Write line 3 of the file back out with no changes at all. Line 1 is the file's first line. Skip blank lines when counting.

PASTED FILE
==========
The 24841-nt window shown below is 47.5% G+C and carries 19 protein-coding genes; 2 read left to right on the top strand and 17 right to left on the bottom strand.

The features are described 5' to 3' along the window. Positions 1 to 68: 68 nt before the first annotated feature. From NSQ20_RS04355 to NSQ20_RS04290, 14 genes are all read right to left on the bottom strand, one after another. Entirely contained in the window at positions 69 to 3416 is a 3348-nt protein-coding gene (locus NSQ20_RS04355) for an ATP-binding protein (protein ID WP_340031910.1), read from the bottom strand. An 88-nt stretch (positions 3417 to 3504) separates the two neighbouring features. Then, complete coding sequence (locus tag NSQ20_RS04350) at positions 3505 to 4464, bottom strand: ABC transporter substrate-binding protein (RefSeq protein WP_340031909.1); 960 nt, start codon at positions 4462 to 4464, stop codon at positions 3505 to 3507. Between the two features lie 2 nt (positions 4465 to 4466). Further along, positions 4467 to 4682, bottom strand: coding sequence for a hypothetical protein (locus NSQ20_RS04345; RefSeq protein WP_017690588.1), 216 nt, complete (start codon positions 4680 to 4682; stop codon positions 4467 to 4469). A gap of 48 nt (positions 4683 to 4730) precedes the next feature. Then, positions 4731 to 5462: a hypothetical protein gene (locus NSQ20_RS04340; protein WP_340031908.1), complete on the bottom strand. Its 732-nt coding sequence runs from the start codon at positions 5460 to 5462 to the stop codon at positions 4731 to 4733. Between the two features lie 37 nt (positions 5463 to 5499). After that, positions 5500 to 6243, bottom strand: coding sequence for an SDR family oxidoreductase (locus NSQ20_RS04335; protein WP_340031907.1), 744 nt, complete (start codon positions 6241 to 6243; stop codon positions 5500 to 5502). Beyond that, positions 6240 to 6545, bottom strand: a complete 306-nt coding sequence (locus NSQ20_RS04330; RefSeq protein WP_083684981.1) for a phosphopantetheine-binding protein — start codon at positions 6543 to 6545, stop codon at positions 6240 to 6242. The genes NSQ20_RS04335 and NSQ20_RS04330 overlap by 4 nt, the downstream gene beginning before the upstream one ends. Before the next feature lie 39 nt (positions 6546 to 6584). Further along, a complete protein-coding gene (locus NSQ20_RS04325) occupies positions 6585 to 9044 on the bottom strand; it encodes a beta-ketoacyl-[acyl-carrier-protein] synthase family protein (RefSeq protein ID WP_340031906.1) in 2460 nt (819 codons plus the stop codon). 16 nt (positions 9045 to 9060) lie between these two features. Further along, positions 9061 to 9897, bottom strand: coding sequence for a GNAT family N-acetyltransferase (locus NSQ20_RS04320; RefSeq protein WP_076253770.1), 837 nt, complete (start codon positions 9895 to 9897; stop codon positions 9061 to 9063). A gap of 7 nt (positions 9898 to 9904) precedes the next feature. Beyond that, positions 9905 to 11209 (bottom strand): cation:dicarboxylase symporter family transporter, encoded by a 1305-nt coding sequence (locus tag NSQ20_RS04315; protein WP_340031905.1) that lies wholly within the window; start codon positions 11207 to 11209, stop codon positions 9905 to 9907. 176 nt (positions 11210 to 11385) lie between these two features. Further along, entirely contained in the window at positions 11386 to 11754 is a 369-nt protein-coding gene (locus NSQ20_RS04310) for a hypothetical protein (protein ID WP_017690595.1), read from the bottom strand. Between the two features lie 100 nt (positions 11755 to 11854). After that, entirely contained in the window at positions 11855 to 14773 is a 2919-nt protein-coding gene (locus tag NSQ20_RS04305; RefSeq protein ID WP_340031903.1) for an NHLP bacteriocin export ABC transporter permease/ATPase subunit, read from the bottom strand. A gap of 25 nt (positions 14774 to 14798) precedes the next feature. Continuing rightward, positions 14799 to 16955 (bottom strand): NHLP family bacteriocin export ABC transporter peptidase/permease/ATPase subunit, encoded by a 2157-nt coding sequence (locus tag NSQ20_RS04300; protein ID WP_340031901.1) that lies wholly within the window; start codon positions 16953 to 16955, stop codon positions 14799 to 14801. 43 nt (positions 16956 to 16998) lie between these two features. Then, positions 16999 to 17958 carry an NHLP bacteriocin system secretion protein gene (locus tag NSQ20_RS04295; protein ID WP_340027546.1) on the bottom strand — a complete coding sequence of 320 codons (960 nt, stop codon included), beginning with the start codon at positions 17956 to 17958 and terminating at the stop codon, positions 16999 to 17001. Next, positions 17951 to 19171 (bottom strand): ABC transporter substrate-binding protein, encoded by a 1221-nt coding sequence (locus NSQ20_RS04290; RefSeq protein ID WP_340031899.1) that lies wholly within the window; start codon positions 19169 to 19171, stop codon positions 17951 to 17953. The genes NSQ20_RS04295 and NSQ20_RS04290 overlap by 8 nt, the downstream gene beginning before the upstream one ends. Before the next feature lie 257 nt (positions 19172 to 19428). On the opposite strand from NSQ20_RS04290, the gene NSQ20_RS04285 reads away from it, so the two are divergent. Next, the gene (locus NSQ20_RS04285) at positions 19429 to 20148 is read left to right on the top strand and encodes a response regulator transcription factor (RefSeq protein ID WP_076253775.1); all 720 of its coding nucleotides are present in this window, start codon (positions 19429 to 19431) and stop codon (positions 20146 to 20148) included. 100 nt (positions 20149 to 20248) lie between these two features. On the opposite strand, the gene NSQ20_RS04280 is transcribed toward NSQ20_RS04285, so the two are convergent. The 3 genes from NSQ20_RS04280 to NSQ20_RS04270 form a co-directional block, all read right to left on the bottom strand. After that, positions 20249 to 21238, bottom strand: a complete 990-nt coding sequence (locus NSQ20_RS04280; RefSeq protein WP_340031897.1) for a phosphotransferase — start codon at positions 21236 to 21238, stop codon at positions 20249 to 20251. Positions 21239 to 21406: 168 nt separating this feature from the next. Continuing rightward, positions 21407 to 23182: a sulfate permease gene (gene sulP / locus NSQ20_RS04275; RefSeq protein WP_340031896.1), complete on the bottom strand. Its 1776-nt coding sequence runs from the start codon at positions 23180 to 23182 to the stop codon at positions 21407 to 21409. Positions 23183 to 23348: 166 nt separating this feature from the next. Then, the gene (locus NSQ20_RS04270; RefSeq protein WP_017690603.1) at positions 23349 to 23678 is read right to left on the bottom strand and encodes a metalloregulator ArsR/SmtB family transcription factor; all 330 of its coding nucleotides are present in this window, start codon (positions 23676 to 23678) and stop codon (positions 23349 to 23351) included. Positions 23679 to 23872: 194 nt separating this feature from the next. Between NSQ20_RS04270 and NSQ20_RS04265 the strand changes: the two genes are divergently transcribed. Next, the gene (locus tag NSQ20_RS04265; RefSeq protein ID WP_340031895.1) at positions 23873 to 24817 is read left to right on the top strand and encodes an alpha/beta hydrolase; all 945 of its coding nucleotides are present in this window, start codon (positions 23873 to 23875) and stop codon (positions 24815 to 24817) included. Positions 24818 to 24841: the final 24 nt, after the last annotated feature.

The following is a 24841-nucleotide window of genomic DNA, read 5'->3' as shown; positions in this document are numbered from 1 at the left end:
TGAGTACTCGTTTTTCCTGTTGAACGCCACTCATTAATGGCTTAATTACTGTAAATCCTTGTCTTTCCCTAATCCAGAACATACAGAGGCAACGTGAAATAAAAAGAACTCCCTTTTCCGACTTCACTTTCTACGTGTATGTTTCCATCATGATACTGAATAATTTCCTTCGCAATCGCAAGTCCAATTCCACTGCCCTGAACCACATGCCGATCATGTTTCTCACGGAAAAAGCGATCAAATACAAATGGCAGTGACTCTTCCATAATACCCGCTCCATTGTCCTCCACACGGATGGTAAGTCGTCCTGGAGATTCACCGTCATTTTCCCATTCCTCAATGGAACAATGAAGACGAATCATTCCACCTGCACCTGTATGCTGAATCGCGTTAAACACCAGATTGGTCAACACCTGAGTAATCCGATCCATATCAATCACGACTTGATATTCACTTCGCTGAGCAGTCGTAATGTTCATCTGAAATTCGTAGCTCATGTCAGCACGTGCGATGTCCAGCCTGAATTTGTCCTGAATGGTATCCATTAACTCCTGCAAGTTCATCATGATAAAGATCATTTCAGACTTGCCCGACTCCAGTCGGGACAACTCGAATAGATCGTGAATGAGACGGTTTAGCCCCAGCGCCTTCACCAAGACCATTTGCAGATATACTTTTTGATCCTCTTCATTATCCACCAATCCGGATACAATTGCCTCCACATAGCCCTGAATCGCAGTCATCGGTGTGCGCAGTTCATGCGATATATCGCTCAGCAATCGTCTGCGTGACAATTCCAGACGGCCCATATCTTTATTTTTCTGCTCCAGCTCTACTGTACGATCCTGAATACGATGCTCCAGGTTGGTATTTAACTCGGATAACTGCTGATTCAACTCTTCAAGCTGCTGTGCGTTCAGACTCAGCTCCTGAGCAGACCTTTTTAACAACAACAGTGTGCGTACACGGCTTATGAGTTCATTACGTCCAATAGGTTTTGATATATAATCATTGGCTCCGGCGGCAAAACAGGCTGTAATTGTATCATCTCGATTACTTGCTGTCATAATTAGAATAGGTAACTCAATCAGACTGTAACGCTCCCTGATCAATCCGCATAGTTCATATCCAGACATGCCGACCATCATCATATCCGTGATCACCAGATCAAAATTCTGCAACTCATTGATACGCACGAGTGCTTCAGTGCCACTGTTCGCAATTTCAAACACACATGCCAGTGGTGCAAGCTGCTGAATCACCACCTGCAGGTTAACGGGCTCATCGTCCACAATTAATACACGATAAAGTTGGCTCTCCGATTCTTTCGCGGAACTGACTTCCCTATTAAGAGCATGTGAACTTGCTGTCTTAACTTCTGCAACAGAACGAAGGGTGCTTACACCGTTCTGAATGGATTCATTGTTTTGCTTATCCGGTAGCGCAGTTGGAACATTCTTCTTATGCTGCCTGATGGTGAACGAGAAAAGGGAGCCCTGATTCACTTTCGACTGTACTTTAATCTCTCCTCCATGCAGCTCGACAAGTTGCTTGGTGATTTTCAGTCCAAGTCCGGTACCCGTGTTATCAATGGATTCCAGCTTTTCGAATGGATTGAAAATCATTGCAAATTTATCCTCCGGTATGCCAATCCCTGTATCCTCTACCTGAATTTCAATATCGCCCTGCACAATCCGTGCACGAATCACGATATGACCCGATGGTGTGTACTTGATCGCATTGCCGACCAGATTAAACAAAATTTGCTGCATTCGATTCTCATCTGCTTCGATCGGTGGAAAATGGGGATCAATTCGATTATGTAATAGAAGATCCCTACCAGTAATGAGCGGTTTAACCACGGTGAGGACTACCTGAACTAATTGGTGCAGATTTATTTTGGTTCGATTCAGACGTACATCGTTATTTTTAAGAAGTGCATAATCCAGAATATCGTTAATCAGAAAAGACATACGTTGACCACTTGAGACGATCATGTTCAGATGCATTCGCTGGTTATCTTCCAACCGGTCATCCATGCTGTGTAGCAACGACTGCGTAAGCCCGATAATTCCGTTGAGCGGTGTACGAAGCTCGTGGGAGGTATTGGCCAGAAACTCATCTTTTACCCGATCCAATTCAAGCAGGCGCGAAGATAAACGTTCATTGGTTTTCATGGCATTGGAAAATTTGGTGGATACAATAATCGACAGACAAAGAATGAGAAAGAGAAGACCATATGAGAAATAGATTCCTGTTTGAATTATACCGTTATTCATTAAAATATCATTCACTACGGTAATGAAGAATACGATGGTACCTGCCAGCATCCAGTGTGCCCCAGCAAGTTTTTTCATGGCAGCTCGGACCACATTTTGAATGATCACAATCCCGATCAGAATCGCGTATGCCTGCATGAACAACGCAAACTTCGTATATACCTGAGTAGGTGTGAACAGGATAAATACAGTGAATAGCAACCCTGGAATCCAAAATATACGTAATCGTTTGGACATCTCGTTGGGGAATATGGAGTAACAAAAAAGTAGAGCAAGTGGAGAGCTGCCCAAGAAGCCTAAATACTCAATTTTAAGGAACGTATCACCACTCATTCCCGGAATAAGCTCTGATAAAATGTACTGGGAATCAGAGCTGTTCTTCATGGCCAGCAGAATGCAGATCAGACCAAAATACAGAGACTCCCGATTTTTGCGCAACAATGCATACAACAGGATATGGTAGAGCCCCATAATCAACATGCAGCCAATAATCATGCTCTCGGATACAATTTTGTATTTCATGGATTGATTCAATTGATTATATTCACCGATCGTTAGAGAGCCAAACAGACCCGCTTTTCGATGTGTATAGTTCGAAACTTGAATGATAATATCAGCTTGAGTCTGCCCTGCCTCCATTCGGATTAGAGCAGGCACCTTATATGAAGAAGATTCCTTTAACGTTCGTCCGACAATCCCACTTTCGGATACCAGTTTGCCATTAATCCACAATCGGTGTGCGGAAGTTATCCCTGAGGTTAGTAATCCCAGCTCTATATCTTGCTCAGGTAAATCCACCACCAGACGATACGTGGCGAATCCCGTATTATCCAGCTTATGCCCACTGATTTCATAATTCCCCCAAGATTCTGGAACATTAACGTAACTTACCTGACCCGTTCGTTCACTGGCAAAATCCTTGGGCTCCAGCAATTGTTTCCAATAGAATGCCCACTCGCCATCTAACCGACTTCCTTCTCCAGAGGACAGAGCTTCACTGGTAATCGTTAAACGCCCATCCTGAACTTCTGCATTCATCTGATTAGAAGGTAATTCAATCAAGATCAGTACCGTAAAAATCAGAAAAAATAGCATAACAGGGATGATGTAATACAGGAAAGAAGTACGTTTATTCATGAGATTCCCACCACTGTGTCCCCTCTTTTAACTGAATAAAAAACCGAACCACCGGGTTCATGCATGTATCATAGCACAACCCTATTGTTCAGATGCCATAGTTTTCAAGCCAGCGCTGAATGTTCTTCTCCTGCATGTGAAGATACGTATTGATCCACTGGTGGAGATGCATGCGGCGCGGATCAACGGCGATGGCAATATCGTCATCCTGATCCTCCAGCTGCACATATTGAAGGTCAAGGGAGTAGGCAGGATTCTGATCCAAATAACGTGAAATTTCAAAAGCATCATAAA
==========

The following is a 24841-nucleotide window of genomic DNA, read 5'->3' as shown; positions in this document are numbered from 1 at the left end: